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The Call of the Wild | Study Guide

Jack London

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The Call of the Wild | Motifs



Jack London threads the motif of violence throughout The Call of the Wild. This motif takes three forms. First, London shows violence as the main method to enforce the "law of club and fang." The man in the red sweater beats Buck with a club to teach him obedience. Spitz and Buck use violence to discipline the dog team. This violence serves the community. For instance, by learning to obey a man with a club, Buck becomes an effective member of his dog team.

London also shows a second type of violence, which is used by Hal, Charles, and (indirectly) Mercedes. This violence does not support the "law of club and fang"; it supports chaos, which destroys the community. The greenhorns run the dogsled haphazardly and ineptly. For example, when Hal beats the dogs, he makes them less effective. Hal's ignorant violence leads to destruction, not survival.

A third type of violence is motivated by passion. Buck shows this when he fights against the man in the red sweater and when he kills the Yeehats. This violence does not support the "law of club and fang"; instead, it seeks vengeance. Vengeful violence threatens the survival of those who practice it. If Buck had continued to rebel against the man in the red sweater, he never would have learned the "law of club and fang," and he would not have survived. When Buck attacks the Yeehats, he does nothing to enhance his survival, and he risks being killed.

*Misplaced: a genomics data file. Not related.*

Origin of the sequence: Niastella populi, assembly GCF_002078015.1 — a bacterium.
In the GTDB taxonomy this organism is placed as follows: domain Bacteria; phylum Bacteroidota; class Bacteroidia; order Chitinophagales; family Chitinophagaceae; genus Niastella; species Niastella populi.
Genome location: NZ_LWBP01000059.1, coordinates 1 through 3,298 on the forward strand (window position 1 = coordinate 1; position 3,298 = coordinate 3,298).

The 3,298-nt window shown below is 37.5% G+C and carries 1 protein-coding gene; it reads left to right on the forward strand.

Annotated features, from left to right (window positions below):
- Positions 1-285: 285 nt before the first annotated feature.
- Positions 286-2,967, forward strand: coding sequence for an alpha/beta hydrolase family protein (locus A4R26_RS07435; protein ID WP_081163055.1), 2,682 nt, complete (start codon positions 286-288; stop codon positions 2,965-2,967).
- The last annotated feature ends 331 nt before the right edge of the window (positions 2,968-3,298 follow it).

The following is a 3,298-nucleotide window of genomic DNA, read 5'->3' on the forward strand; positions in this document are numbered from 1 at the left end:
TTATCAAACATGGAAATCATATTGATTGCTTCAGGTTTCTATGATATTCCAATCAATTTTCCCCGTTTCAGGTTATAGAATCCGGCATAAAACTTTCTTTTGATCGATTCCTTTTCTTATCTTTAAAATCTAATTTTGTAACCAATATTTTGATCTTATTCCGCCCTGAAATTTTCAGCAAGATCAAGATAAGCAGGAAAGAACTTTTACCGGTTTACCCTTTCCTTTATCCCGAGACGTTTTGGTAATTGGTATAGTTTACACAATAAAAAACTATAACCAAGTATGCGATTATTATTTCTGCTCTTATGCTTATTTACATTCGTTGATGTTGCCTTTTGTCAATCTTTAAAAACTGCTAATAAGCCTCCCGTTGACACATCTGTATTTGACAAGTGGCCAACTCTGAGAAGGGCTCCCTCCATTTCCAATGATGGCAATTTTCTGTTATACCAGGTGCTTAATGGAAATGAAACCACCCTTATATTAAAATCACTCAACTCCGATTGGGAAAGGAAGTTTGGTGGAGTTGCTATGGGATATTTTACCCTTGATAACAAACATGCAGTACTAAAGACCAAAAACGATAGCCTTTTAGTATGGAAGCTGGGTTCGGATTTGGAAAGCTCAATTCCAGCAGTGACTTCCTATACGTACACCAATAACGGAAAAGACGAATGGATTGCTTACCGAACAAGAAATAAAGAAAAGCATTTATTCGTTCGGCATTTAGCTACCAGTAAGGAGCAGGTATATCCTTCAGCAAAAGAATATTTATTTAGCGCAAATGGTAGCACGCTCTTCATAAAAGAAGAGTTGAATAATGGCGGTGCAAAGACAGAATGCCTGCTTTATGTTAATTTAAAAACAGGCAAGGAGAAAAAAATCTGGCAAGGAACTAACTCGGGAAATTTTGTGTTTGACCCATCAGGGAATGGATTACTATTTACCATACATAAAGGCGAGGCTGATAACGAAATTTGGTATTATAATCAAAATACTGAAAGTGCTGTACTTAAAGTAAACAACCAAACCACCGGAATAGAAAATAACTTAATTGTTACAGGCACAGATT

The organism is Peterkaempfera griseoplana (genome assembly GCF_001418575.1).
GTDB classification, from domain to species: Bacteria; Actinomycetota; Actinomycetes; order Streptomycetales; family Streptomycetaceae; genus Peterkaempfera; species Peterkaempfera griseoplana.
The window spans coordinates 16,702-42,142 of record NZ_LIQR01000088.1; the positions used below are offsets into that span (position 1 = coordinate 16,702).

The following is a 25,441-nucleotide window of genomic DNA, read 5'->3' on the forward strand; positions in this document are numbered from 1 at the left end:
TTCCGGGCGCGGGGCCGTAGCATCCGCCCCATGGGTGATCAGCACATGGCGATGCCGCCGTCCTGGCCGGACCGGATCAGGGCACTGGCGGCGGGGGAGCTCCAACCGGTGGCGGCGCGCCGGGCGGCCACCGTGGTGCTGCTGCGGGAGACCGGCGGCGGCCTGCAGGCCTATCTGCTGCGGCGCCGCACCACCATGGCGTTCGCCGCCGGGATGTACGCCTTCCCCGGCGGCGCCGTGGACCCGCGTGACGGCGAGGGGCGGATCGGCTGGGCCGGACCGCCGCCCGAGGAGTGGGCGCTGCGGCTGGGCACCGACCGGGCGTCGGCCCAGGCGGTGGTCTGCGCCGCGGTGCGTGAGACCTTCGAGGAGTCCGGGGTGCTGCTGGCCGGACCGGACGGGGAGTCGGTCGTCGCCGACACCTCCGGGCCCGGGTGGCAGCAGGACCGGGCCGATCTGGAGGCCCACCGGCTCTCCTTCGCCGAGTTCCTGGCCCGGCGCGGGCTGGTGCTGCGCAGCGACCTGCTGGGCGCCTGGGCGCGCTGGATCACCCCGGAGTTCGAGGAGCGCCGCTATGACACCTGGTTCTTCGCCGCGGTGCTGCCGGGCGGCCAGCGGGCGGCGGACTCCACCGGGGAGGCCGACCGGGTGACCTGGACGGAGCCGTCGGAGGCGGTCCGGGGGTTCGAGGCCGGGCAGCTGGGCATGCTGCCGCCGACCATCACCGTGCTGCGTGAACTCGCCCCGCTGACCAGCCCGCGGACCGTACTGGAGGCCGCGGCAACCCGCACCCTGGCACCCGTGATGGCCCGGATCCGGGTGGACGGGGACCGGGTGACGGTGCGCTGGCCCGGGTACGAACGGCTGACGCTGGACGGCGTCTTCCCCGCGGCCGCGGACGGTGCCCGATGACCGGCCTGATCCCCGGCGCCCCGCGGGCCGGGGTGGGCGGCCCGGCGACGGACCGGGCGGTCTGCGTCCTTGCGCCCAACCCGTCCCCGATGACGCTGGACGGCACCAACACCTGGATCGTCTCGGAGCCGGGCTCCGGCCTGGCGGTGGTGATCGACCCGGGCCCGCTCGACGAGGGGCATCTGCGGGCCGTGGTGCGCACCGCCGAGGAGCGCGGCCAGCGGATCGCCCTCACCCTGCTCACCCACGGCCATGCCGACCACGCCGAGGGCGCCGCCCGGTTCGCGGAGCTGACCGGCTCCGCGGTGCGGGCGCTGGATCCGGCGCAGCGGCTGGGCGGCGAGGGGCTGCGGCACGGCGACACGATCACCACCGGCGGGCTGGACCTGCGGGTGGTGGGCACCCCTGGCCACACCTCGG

Readers may think London depicts nature's violence as well. For instance, François, Perrault, and their dog team face harsh weather that threaten their lives, and Hal, Charles, and Mercedes sled across thin ice, which eventually kills them. However, these situations are not violent because nature does not intend to hurt, damage, or kill anyone. Nature simply follows its course, one that includes frigid temperatures and melting ice.


Throughout The Call of the Wild, Buck has a series of dreams and visions that show his fear and his developing connection with his primordial instincts. In one nightmarish dream, he witnesses Curly's vicious death, which impresses on Buck the need to obey the "law of club and fang." Later, Buck dreams about Thornton leaving him, which intensifies Buck's devotion to his master.

Buck's primordial visions progress as he answers the call of the wild. First, when Buck becomes leader of his dog team and connects with his primitive instincts, he vividly imagines a primitive man sitting by a fire and looking fearfully into the dark. Buck sees the man's "fire-scorched skin" and body hair matted like "thick fur," and he sees the eyes of "great beasts of prey" in the dark. Later, when Buck sits with Thornton by the fire, the dog senses the presence of other "dogs, half-wolves, and wild wolves." Because Buck shares his ancestors' instincts, he becomes their living embodiment. His vision has a tangible reality. After this, when Buck is in the remote far North, he sees himself accompanying the primitive man in the wilderness: "Through the forest they crept noiselessly, Buck at the hairy man's heels." Now Buck has become an active participant in his visions. Soon, Buck runs with his wolf brother in the woods, sensing he has done so before, during a primordial age. Buck begins to reenact his visions in the real world, making his visions of his primitive ancestors a reality. Buck has now fully answered the call of the wild.

At the end of the novel, the Yeehats tell stories about a fierce Ghost Dog, who is Buck. These stories can be seen as legendary visions of the wild. By fully embracing his visions, Buck has transformed himself into legend.

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